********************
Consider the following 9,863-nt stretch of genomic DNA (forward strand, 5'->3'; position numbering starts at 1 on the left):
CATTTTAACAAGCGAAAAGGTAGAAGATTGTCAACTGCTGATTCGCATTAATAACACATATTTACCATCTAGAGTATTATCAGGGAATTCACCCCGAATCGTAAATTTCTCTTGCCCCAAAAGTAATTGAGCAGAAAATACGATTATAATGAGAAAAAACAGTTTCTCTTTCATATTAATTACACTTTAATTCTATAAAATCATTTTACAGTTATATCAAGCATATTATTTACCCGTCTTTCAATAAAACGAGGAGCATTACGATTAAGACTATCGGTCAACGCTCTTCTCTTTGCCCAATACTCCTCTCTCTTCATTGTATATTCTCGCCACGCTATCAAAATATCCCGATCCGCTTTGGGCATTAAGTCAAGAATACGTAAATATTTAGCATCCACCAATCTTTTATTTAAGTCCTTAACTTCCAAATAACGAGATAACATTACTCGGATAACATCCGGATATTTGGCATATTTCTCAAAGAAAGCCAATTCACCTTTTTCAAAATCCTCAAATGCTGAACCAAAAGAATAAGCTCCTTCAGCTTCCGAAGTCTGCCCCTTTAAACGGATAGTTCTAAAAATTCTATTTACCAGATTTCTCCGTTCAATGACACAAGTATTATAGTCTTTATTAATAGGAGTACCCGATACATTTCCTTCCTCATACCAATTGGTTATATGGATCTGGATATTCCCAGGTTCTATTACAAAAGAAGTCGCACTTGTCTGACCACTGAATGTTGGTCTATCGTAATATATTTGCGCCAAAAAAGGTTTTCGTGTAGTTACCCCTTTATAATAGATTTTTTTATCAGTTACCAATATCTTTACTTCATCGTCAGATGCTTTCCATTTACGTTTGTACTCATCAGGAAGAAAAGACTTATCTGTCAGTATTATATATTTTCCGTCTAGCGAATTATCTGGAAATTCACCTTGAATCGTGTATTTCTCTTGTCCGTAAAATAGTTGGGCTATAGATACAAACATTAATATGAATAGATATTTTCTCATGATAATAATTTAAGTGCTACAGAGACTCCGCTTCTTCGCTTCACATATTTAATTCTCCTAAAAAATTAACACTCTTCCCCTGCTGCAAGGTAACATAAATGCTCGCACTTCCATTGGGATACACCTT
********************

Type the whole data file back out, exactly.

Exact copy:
Consider the following 9,863-nt stretch of genomic DNA (forward strand, 5'->3'; position numbering starts at 1 on the left):
CATTTTAACAAGCGAAAAGGTAGAAGATTGTCAACTGCTGATTCGCATTAATAACACATATTTACCATCTAGAGTATTATCAGGGAATTCACCCCGAATCGTAAATTTCTCTTGCCCCAAAAGTAATTGAGCAGAAAATACGATTATAATGAGAAAAAACAGTTTCTCTTTCATATTAATTACACTTTAATTCTATAAAATCATTTTACAGTTATATCAAGCATATTATTTACCCGTCTTTCAATAAAACGAGGAGCATTACGATTAAGACTATCGGTCAACGCTCTTCTCTTTGCCCAATACTCCTCTCTCTTCATTGTATATTCTCGCCACGCTATCAAAATATCCCGATCCGCTTTGGGCATTAAGTCAAGAATACGTAAATATTTAGCATCCACCAATCTTTTATTTAAGTCCTTAACTTCCAAATAACGAGATAACATTACTCGGATAACATCCGGATATTTGGCATATTTCTCAAAGAAAGCCAATTCACCTTTTTCAAAATCCTCAAATGCTGAACCAAAAGAATAAGCTCCTTCAGCTTCCGAAGTCTGCCCCTTTAAACGGATAGTTCTAAAAATTCTATTTACCAGATTTCTCCGTTCAATGACACAAGTATTATAGTCTTTATTAATAGGAGTACCCGATACATTTCCTTCCTCATACCAATTGGTTATATGGATCTGGATATTCCCAGGTTCTATTACAAAAGAAGTCGCACTTGTCTGACCACTGAATGTTGGTCTATCGTAATATATTTGCGCCAAAAAAGGTTTTCGTGTAGTTACCCCTTTATAATAGATTTTTTTATCAGTTACCAATATCTTTACTTCATCGTCAGATGCTTTCCATTTACGTTTGTACTCATCAGGAAGAAAAGACTTATCTGTCAGTATTATATATTTTCCGTCTAGCGAATTATCTGGAAATTCACCTTGAATCGTGTATTTCTCTTGTCCGTAAAATAGTTGGGCTATAGATACAAACATTAATATGAATAGATATTTTCTCATGATAATAATTTAAGTGCTACAGAGACTCCGCTTCTTCGCTTCACATATTTAATTCTCCTAAAAAATTAACACTCTTCCCCTGCTGCAAGGTAACATAAATGCTCGCACTTCCATTGGGATACACCTT